Mary Nichols and Gene Seroka on: "Driving Toward a Carbon Free Transportation Sector"

Gene Seroka

This year’s LABC Sustainability Summit took place at USC on September 22nd, bringing together both local and national industry and political leaders to discuss what's being done and what should be done to bring us closer to a sustainable future. One panel, moderated by Mary Nichols, Director of the Climate Group, featured a discussion with Executive Director of the Port of Los Angeles, Gene Seroka, addressing what's happening with sustainability at the Port of LA. VX News presents here a transcribed excerpt from this panel.

Mary Nichols: Transportation is the engine, not only of the global economy, but also of the LA regional economy. It’s important that we are addressing it in [a] systematic way. According to the Department of Energy, vehicles transported 11 billion tons of freight last year, more than $32 billion worth of goods each day, and moved people more than 3 trillion vehicle miles. I like those big numbers. However, almost 95% of the world's transportation energy comes from petroleum-based fuels, largely gasoline and diesel. And in California, transportation is the largest wedge of the pie of our greenhouse gas emissions. We have been working on this for a long time and in a very deliberate way. California Air Resources Board (CARB) recently voted to move forward with the Advanced Clean Fleets Regulation, which will fully transition both heavy duty trucks that travel across the state, as well as buses, which mainly operate within cities and counties, and are very close to where people live and breathe.
This transition must take place by 2045, and every day it's harder to take those needed initial big steps. As a reminder, while trucks represent only 6% of the vehicles on California's roads, they account for over 35% of the state's transportation, NOx emissions, and of course, a quarter of our on-road greenhouse gas emissions. So, this is a big deal.
This panel is focused on the rapid transformation in the zero-emission vehicles (ZEV) trucking sector that needs to and is beginning to take place. We'll identify the obstacles and the opportunities in this conversion. Change also creates an opportunity to improve the overall equitable aspects of our pollution, and that will help people who live in communities most impacted by trucks. This is a challenge, but also has a tremendous role to play in improving the overall health and well-being of people who live close to major facilities.
We are pleased to have Gene Seroka, the Executive Director of the Port of Los Angeles because he sits at the center of the economic engine that we all talk about when we talk about the Ports. Gene, what are the biggest hurdles in the transition to zero-emission trucks, and what can the Port do most to help?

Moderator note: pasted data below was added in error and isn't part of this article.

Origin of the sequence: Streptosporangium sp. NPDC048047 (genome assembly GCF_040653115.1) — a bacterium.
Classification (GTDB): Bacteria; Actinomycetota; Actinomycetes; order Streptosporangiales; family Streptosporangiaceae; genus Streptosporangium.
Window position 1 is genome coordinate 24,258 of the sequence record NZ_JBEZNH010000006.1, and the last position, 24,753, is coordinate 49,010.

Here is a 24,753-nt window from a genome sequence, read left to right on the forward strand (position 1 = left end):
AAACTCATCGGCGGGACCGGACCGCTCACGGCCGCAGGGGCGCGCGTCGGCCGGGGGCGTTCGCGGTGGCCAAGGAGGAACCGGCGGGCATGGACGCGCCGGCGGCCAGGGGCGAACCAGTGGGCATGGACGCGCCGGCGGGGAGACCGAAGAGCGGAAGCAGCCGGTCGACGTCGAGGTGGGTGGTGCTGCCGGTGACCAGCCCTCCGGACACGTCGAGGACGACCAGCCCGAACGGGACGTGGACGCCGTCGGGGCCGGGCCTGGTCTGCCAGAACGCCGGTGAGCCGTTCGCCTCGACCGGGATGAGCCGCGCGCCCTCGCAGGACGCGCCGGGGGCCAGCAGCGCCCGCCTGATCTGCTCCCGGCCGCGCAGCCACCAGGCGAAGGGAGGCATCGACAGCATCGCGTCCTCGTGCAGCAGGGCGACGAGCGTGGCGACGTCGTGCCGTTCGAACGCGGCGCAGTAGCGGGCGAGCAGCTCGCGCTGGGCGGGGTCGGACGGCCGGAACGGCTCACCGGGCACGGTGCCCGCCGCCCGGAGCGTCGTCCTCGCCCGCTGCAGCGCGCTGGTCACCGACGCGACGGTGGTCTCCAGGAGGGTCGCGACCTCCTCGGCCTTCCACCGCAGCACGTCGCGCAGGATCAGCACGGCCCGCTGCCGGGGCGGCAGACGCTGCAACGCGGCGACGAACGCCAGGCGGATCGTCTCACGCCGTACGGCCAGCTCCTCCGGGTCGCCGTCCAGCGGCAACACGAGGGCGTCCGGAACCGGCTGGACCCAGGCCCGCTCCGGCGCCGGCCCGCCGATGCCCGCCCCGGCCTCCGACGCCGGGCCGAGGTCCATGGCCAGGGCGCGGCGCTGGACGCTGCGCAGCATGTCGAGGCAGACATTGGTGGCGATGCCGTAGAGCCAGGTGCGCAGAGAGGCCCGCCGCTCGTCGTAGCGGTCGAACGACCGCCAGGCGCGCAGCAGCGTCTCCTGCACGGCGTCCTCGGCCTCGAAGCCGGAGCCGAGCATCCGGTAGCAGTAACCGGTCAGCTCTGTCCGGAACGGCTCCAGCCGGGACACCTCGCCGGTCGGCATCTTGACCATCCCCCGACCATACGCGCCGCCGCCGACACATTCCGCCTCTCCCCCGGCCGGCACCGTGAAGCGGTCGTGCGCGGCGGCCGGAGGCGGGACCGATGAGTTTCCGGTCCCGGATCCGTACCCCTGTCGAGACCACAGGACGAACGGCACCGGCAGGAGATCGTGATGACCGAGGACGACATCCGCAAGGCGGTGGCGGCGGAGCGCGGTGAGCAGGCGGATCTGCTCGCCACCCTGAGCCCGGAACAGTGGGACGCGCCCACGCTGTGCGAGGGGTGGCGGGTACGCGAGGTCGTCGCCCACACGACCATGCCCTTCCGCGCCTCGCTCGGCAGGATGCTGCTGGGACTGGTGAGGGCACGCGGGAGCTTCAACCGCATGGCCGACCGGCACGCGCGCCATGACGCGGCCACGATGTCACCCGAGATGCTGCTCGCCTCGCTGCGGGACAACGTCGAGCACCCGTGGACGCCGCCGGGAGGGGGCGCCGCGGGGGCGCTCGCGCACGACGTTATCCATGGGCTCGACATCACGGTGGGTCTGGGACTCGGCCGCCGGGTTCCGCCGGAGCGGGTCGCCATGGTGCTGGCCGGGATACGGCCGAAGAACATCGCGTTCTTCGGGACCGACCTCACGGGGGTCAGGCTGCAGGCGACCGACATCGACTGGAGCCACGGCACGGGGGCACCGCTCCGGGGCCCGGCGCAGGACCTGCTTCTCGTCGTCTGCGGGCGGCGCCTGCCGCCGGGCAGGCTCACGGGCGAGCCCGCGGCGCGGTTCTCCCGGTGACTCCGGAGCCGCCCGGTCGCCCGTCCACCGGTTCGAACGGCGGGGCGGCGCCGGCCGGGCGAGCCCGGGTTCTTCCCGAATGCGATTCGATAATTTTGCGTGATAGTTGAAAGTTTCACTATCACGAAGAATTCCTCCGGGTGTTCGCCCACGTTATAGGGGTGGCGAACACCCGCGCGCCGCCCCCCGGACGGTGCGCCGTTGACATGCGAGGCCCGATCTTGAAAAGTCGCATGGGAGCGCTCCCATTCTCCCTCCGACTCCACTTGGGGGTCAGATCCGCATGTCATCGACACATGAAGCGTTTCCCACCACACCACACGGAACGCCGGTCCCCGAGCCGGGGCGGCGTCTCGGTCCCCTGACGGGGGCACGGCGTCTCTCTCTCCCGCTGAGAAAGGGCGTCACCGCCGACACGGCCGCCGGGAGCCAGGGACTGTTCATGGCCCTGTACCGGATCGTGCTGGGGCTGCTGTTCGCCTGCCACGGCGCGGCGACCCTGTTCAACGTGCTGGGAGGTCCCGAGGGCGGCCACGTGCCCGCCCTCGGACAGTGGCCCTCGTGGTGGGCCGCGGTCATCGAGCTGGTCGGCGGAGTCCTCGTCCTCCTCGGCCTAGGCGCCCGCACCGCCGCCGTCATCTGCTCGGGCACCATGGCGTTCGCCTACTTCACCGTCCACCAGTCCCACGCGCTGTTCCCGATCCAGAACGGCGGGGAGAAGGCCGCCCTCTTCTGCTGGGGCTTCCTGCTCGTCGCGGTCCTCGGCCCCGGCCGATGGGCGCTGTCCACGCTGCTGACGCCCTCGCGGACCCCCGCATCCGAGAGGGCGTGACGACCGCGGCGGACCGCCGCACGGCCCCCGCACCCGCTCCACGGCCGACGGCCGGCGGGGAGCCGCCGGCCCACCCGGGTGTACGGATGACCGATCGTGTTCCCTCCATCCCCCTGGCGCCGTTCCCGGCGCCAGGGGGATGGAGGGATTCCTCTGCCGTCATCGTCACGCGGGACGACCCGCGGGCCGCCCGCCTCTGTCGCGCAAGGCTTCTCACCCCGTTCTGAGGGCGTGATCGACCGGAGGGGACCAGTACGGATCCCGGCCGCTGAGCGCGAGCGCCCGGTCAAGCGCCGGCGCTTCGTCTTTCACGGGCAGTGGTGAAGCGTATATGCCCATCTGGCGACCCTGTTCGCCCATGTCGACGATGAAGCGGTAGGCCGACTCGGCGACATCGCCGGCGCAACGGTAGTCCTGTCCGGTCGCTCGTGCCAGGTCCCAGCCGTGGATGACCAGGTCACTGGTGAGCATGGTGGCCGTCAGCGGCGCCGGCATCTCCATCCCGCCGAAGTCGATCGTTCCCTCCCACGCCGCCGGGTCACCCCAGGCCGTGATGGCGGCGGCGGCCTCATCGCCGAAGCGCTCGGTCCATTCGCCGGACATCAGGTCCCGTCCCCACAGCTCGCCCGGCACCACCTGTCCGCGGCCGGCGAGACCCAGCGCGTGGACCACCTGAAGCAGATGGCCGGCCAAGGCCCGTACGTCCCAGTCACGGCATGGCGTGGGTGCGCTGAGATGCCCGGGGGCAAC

Gene Seroka: We have an outsized responsibility because there are 260,000 residents that live in that harbor enclave, and the key transportation corridors have hundreds of thousands residents, or more. It is absolutely the right thing to do, and you're not going to get any argument from me.
The first challenge is to harness the absolute inertia behind all these partners that are currently working together. There are more than 200,000 companies that import and export through the Port of Los Angeles annually. There are about 9,000 service companies in Southern California that move all that cargo, including about 1,200 registered trucking firms. Imagine how much we can get done if nearly a quarter million different businesses are rowing in the same direction. This is job number one.
There are examples everywhere of great progress and slow movement, and having all these companies work together I think is awesome. Regulators, policymakers, and community members should continue to challenge us every single day, and hold us to the highest standard possible, because no one else is.
The Clean Air Action Plans of the Ports of Long Beach and Los Angeles that were introduced because of that dialogue and pressure back in 2006 have yielded some remarkable results. There has been an 88% reduction in diesel particulate matter and huge reductions in NOx and SOx, and we're just starting to see our way towards carbon. This sets the stage to get to that last 10, 20, 30% that's out there on these source categories, and it's super daunting, but we have never had this strong of a resolve.
Challenges include infrastructure, which is super complex, energy generation and storage, distribution, and how you give confidence to that business industry. They will get the charge, the load, or the refueling capability that they have come to know today. Not easy. But you cannot paint the globe with one stroke of a brush. A good place to start is looking at big corridors where you can put a dent in these areas and get people's confidence built up. The original equipment manufacturers, the people who make and build the trucks, are a point, but we’re a really small patch. In our business, the corridors running to the rail yards in Los Angeles and out to the all-important Inland Empire, make up most of the cargo. How do we go after those, instead of trying to sprinkle everything around?